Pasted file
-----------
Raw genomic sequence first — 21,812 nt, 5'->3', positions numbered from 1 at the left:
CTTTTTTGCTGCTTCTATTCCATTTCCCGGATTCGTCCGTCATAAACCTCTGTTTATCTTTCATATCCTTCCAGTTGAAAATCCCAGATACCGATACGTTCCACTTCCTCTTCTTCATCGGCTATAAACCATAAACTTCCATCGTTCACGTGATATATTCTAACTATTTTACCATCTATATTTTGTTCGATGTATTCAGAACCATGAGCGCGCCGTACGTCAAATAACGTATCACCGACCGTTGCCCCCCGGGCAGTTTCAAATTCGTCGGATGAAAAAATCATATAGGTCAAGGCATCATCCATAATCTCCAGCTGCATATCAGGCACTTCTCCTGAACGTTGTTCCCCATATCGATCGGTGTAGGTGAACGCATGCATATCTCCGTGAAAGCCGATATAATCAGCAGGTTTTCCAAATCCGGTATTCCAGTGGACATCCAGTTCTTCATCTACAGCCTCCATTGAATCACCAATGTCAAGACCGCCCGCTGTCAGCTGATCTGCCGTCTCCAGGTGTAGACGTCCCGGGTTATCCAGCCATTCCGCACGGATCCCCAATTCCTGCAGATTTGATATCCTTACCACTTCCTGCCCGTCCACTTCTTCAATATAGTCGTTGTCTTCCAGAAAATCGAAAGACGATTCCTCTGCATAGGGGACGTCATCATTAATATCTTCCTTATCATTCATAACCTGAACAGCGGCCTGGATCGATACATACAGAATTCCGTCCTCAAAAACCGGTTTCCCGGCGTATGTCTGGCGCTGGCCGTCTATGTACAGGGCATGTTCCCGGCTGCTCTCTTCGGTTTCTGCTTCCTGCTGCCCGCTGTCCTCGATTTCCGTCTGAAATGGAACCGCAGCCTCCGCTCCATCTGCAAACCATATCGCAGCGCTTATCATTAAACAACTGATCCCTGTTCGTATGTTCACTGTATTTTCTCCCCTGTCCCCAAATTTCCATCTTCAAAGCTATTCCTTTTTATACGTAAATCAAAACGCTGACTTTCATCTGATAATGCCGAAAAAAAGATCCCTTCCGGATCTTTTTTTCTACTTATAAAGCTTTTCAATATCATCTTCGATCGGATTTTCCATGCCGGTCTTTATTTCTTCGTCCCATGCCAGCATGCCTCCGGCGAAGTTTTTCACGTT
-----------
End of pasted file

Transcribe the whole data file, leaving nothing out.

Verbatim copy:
Raw genomic sequence first — 21,812 nt, 5'->3', positions numbered from 1 at the left:
CTTTTTTGCTGCTTCTATTCCATTTCCCGGATTCGTCCGTCATAAACCTCTGTTTATCTTTCATATCCTTCCAGTTGAAAATCCCAGATACCGATACGTTCCACTTCCTCTTCTTCATCGGCTATAAACCATAAACTTCCATCGTTCACGTGATATATTCTAACTATTTTACCATCTATATTTTGTTCGATGTATTCAGAACCATGAGCGCGCCGTACGTCAAATAACGTATCACCGACCGTTGCCCCCCGGGCAGTTTCAAATTCGTCGGATGAAAAAATCATATAGGTCAAGGCATCATCCATAATCTCCAGCTGCATATCAGGCACTTCTCCTGAACGTTGTTCCCCATATCGATCGGTGTAGGTGAACGCATGCATATCTCCGTGAAAGCCGATATAATCAGCAGGTTTTCCAAATCCGGTATTCCAGTGGACATCCAGTTCTTCATCTACAGCCTCCATTGAATCACCAATGTCAAGACCGCCCGCTGTCAGCTGATCTGCCGTCTCCAGGTGTAGACGTCCCGGGTTATCCAGCCATTCCGCACGGATCCCCAATTCCTGCAGATTTGATATCCTTACCACTTCCTGCCCGTCCACTTCTTCAATATAGTCGTTGTCTTCCAGAAAATCGAAAGACGATTCCTCTGCATAGGGGACGTCATCATTAATATCTTCCTTATCATTCATAACCTGAACAGCGGCCTGGATCGATACATACAGAATTCCGTCCTCAAAAACCGGTTTCCCGGCGTATGTCTGGCGCTGGCCGTCTATGTACAGGGCATGTTCCCGGCTGCTCTCTTCGGTTTCTGCTTCCTGCTGCCCGCTGTCCTCGATTTCCGTCTGAAATGGAACCGCAGCCTCCGCTCCATCTGCAAACCATATCGCAGCGCTTATCATTAAACAACTGATCCCTGTTCGTATGTTCACTGTATTTTCTCCCCTGTCCCCAAATTTCCATCTTCAAAGCTATTCCTTTTTATACGTAAATCAAAACGCTGACTTTCATCTGATAATGCCGAAAAAAAGATCCCTTCCGGATCTTTTTTTCTACTTATAAAGCTTTTCAATATCATCTTCGATCGGATTTTCCATGCCGGTCTTTATTTCTTCGTCCCATGCCAGCATGCCTCCGGCGAAGTTTTTCACGTT